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Bob uk
Unregistered guest
Posted From: 94.197.122.84
Posted on Monday, 04 August, 2014 - 05:21 am:   Edit PostDelete PostView Post/Check IP

The line between art and skill is fuzzy. And I find as you do things it appears to be an art which is hard then as you get the art things start to become logical and the it leans more to skill. The science behind the art and craft skill is important to know to a level and beware of the rest which is free on Wikipedia. Since Wikipedia has come out it hasn't made me more intelligent , but I know more such electronic stuff and music. When I first looked I was amazed at how deep subjects go. I know much much less than the total.
I watched a fitter heat a lorry chassis up and quench to repair a front to back twist of 2 inches.

It seemed like magic but the fitter explained that he knows by rough mental calculation how much the steel expands and heating the top edge forces the high corner doen and the quench shocks the steel and instead of returning to the original position the corner stay down a bit then repeat until the error is acceptable. So maybe more of a mix of experience art knowledge and skill, in various proportions.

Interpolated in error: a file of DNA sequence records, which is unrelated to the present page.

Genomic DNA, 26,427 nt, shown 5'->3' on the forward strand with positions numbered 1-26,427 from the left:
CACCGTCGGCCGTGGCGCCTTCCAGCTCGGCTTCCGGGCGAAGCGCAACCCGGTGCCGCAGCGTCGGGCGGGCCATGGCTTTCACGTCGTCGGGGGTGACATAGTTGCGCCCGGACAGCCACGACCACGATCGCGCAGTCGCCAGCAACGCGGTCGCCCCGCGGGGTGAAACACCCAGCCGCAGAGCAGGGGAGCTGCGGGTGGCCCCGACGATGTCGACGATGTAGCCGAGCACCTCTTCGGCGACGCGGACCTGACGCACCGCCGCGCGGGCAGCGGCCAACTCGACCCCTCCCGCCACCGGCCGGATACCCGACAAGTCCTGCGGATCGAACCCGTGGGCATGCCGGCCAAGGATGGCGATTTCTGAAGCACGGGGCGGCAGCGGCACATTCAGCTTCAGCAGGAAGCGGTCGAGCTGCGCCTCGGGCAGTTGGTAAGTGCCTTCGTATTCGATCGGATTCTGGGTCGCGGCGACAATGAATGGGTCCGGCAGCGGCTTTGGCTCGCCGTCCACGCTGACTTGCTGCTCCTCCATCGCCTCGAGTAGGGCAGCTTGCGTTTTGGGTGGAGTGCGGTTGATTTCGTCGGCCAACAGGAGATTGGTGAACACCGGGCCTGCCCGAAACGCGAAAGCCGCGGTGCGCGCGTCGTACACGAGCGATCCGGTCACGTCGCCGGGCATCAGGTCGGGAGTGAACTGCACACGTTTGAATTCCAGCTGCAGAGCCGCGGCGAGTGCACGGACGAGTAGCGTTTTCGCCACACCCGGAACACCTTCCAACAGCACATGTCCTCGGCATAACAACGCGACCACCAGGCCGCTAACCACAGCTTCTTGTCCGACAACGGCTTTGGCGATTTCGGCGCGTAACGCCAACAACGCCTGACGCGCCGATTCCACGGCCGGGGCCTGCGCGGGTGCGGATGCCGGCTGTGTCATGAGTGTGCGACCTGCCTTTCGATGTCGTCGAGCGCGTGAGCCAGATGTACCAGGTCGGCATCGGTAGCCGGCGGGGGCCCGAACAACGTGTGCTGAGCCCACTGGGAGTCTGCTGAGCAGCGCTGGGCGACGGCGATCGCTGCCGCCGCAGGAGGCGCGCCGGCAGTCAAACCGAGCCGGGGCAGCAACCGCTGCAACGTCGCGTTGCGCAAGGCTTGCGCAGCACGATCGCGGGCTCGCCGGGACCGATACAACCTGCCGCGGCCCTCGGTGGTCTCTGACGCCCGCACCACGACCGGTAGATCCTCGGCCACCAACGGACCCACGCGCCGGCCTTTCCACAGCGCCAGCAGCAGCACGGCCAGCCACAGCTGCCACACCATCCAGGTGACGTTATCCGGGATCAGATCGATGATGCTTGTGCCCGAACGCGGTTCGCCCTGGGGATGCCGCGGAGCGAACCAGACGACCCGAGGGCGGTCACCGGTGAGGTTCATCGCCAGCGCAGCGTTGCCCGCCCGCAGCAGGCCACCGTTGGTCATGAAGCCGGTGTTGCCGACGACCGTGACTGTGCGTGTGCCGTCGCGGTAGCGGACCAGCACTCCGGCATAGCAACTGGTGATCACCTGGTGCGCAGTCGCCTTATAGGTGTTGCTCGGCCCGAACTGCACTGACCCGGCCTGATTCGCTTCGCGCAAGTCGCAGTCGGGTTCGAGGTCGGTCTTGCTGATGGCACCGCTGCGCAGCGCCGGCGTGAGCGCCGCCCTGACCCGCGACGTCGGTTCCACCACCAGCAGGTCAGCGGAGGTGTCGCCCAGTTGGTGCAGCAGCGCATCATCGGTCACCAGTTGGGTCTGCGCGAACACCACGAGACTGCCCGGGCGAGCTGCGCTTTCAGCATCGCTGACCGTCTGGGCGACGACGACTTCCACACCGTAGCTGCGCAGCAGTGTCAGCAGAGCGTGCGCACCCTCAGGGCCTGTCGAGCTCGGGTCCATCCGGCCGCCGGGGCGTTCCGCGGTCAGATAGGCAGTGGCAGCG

I can weld well enough to repair cars to a professional standard and at that level it is very much a skill.

Maybe art craft skill are the same thing.

(Message approved by david_gore)
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Jan Forrest
Grand Master
Username: got_one

Post Number: 598
Registered: 1-2008
Posted on Friday, 08 August, 2014 - 09:10 pm:   Edit PostDelete PostView Post/Check IP

I've been teaching myself to MIG weld for while now with more than a little help from this forum. As said; stick welding is best suited to thicker materials than car bodies so my stick welder doesn't get much use these days. I used to have an electric brazing attachment for it, but I think I binned it long ago due to the high cost of the copper/carbon electrodes. Once I can convert it to output DC rather than AC I intend to retask it for TIG welding. I already have a scratch TIG torch and an Argoshield Lite cylinder with gauges (argon with 5% CO2 and 2% O2) as the shielding gas, although pure argon is usually better for TIG welding use.